Key takeaways

  • Continuing to make minimum payments on debts is important to keep accounts in good standing.
  • Avoid using credit cards when you’re unemployed and accumulating debt you can’t afford to repay.
  • Contact with lenders to work out payment plans for your debts to avoid foreclosure or repossession.
  • Debt settlement may be able to help resolve your situation, but it’s important to find a reputable debt settlement company.

Although unemployment figures have fallen since the coronavirus pandemic has subsided, many people are continuing to experience job loss and reduced work hours. According to the Bureau of Labor Statistics, the unemployment rate stands at 3.8 percent as of September 2023.

If you’re among this group of individuals that have been laid off, it can be challenging to plan for the future and know which financial goals to prioritize in the short term. Owing creditors makes managing your financial health and protecting your credit score even more difficult, but you have options.

If you’re currently unemployed and carrying credit card debt or other forms of debt, here’s what you need to know.

What should you do if you lose your job and cannot pay debts?

If you’re having trouble paying your bills after losing your job, you’re not alone. Credit card debt in particular can feel overwhelming even when you are employed, and many people struggle to make ends meet after being laid off or furloughed.

Here are some ways to begin managing your debt during a period of unemployment:

Make the minimum payment

If you can afford your credit card’s minimum monthly payment, keep making that payment for as long as possible. Minimum payments keep your account in good standing with your lender and the three credit bureaus, and you won’t get charged late fees or penalty APRs for missing payments.

Contact your creditors

If you can’t make the minimum payment on your cards, contact the credit card issuer. You might be able to negotiate an agreement that temporarily reduces your minimum monthly payment, waives your interest, lowers your interest rate, allows you to postpone monthly payments or lets you pay off a portion of your debt in a lump sum. But don’t wait until you fall behind on payments. Be proactive and call your creditors as soon as you realize you can’t afford the minimum payment.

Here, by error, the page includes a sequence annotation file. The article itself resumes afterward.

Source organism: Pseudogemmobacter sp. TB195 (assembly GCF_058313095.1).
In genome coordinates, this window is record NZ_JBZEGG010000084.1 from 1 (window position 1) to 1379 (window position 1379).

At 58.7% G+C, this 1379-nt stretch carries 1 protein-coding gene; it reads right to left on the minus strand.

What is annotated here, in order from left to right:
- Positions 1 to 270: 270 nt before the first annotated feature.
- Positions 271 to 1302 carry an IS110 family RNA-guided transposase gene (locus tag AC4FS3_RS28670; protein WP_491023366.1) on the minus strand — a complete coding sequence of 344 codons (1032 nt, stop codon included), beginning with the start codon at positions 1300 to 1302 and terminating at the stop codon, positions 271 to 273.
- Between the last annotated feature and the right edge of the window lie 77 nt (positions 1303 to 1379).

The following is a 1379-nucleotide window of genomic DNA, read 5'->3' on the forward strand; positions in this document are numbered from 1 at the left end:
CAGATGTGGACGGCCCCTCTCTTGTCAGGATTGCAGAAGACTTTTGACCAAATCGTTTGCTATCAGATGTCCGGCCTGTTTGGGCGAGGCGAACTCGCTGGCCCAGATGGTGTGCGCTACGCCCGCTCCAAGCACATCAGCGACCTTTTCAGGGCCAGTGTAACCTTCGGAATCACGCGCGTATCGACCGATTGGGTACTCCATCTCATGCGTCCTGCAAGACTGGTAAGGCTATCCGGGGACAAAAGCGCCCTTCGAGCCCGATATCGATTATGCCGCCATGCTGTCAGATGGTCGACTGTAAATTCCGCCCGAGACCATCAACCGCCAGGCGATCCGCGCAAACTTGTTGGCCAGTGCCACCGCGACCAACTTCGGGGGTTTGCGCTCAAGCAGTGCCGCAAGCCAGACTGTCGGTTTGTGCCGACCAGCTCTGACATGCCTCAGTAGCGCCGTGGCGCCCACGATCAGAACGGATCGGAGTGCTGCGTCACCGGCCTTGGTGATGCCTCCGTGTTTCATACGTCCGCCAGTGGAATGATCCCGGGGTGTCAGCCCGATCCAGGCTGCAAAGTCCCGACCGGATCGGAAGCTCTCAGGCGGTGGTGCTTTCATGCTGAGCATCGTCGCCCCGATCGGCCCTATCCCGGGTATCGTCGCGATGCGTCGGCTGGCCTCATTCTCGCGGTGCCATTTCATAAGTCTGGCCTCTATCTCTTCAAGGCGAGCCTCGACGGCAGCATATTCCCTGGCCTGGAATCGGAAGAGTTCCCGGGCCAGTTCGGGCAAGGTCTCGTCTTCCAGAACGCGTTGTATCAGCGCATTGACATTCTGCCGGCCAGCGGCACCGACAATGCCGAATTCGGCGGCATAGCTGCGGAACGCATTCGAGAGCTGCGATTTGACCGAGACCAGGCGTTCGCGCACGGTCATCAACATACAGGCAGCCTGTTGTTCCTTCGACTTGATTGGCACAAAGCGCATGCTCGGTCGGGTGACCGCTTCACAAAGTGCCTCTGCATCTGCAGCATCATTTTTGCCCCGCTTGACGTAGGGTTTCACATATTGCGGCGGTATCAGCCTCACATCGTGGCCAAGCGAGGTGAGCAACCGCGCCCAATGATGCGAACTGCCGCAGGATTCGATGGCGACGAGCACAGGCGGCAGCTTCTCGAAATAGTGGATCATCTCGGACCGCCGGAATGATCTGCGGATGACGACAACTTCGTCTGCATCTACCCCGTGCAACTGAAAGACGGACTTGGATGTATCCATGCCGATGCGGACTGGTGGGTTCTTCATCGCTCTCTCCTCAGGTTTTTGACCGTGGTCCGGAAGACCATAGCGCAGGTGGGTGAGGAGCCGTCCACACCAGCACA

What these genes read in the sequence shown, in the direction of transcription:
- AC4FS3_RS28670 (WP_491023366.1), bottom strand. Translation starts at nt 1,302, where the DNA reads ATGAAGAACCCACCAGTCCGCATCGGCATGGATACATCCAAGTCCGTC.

Consider debt consolidation

If you can consolidate your debts into a single monthly bill, you might find it easier to keep up with the payments. Balance transfer credit cards are designed to help you consolidate multiple credit card balances onto a single card, generally with an introductory zero percent APR period. This gives you the opportunity to make payments on your debt without worrying about interest charges. Use Bankrate’s balance transfer calculator to learn more, including how long it might take to pay off your debt in full.

Sign up for credit counseling

A reputable credit counselor can help you make a budget, create a plan for paying off your debt and direct you towards appropriate debt relief options.

These tactics can also help you get relief from other forms of debt, like personal loans, auto loans and home equity loans.

What happens if you stop paying credit card bills and loans?

If you can’t pay your bills, what happens depends on the kind of debt.

Credit cards

If you find yourself unable to pay your credit card bills, try to make at least the minimum payment on time every month. By forgoing timely minimum payments, you’ll risk late fees and may be subject to a penalty APR, in which the credit card company raises the interest rate on your unpaid balance. Once a penalty APR is issued, it’s likely to last a minimum of six months even if you make your subsequent payments on time.

If you miss one payment, however, don’t assume the worst. Contact your credit card issuer, explain that you missed a payment, and ask if they can waive the late fee. Some credit card issuers automatically waive the late fee on the first missed payment, understanding that everyone makes mistakes now and then.

Try to make up the payment within 30 days of the due date. Otherwise, you risk taking a credit score hit if the late payment is reported to the credit bureaus, calls from debt collectors — and if you continue to miss payments, your credit card issuer might even close your credit card account. Plus, the late payment will linger on your credit report for up to seven years.

If your credit card issuer enrolls you in a hardship program, negative credit reporting may be suppressed if you meet the terms of the agreement.  Furthermore, the lender will continue to report your account to the three credit bureaus as current. If you can’t pay your credit card bills after you lose your job, working on a plan with your issuer can protect your credit score.

Personal loans

Most personal loans are unsecured, meaning that you don’t have collateral to get the loan. While this means the lender doesn’t have anything they can take from you, that doesn’t mean you are immune from any consequences.

Typically, debt delinquency follows this timeline:

  • 30 days: Late fees and a reminder from your lender. Your credit score may drop.
  • 60 days: More communication from your lender, likely more fees and likely continued credit drops.
  • 90 days: The impact on your credit at this point will be significant and take a long time to get rid of.
  • 120-180: Your lender may charge off your debt, which will have a severe impact on your credit score for years. In some cases, the lender may sue you or get paid by garnishing your wages.

If your loan is secured by collateral, such as with your car, the lender may repossess the collateral if you do not cover your payments.

Home equity loans and HELOCs

Because your home is the collateral for your loan, a lender may repossess the house if you do not pay off the debt. Therefore, get in contact with your lender early and work out a payment plan or other options.

Using credit cards and loans while unemployed

Generally, you should not make a purchase on credit or get a loan that you can’t afford to pay off. This means that if you are unemployed, you shouldn’t use your credit cards to cover the expenses you can no longer pay for in cash; instead, you should focus on budgeting and generating new sources of income.